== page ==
As part of a drive to tackle the rising number of assaults on NHS staff, £97 million has been set aside in England for more than 30,000 satellite-linked devices for front line hospital staff and isolated workers.
Funds will also be available for PCTs to run more courses in how to diffuse dangerous situations.
As GPs are not NHS staff, it will be down to each PCT to decide whether to include them in the programme. But a spokesman for the DoH said PCTs will be encouraged to roll out local panic alarm programmes to GPs making home visits to patients who could pose a risk.
Dr Helena McKeown has had trouble from patients being aggressive towards staff at her Salisbury Surgery in Wiltshire. Last year a colleague was held at knifepoint for three hours by a drug addict when she visited the patient’s home. As the visit was at the end of a shift, nobody was aware that she was in trouble.
Dr McKeown said: ‘This is brilliant news. I really hope PCTs involve GPs. Dealing with drug addicts and patients with alcohol problems are a part of the job. Sometimes they do get abusive when I tell them that I am not prepared to give them more drugs because they are desperate, but it is not helping them. When I am on my own or on home visits a silent alarm would be a great reassurance.’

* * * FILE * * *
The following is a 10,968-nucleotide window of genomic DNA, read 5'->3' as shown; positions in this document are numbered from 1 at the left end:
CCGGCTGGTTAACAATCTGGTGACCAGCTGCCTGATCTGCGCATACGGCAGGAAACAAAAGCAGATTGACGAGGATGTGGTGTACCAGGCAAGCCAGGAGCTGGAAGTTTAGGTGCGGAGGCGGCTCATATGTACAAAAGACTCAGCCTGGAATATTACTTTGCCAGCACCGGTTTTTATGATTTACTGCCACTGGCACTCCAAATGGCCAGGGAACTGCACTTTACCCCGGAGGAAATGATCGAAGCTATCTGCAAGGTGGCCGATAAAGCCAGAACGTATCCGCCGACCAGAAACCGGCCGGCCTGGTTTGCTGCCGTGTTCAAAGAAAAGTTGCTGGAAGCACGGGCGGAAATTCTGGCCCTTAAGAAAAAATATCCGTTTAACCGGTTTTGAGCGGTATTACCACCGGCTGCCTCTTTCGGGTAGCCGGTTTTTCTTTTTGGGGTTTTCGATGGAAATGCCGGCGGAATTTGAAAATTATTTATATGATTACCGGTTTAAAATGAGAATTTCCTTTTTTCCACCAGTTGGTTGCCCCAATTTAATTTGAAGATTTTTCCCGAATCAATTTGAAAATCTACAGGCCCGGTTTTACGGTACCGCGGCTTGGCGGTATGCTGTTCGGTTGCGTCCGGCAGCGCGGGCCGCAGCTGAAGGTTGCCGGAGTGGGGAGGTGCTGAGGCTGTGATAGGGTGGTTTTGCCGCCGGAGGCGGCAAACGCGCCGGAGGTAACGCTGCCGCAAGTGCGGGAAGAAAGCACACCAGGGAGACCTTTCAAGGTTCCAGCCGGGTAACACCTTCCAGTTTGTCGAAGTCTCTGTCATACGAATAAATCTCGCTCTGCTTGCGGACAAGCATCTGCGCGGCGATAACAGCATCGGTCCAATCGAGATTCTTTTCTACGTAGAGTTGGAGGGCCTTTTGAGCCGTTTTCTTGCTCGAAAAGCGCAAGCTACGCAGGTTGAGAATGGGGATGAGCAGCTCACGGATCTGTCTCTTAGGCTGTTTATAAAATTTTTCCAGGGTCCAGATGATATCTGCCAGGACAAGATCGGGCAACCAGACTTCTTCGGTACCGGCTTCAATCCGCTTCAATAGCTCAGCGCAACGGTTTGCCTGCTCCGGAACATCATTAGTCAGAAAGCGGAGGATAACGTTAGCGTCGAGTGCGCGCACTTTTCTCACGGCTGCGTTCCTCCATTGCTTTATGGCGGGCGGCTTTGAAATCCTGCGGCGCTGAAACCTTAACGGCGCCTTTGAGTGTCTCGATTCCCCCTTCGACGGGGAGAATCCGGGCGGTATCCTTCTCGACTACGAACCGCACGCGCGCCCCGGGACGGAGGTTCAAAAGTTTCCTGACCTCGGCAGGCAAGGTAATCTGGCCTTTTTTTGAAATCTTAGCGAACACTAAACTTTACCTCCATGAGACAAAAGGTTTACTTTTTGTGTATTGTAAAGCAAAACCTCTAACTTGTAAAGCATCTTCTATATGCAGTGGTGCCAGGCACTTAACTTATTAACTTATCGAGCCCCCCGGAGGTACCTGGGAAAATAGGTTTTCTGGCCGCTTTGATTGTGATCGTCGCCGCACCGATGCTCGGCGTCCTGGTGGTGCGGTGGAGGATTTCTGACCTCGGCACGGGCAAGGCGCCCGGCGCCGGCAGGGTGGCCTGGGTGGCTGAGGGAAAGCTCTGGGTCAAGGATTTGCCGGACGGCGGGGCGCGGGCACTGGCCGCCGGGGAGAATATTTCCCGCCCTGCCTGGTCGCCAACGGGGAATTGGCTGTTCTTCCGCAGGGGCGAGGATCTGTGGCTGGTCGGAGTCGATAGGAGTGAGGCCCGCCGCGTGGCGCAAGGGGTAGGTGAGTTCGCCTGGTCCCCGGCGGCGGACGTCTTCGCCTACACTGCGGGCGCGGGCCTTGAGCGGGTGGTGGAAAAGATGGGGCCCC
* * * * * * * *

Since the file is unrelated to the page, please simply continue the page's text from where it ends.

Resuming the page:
The plans were unveiled last week by health secretary Alan Johnson at the Labour party conference in Bournemouth, Dorset.
The alarms will be given to staff working alone or covering graveyard shifts in out-of-hours centres and hospitals enabling police and security staff to pinpoint the exact whereabouts of a member of staff in trouble.
Remaining cash will fund prosecutions against violent patients, Mr Johnson said.
BMA Wales has applauded the plans but says it should be extended to include all front-line staff. It has also called on Welsh health minister Edwina Hart to follow suit and inject substantial funds into dealing with the problem.
Scotland has no plans to introduce panic alarms but Northern Ireland is pursuing the idea.
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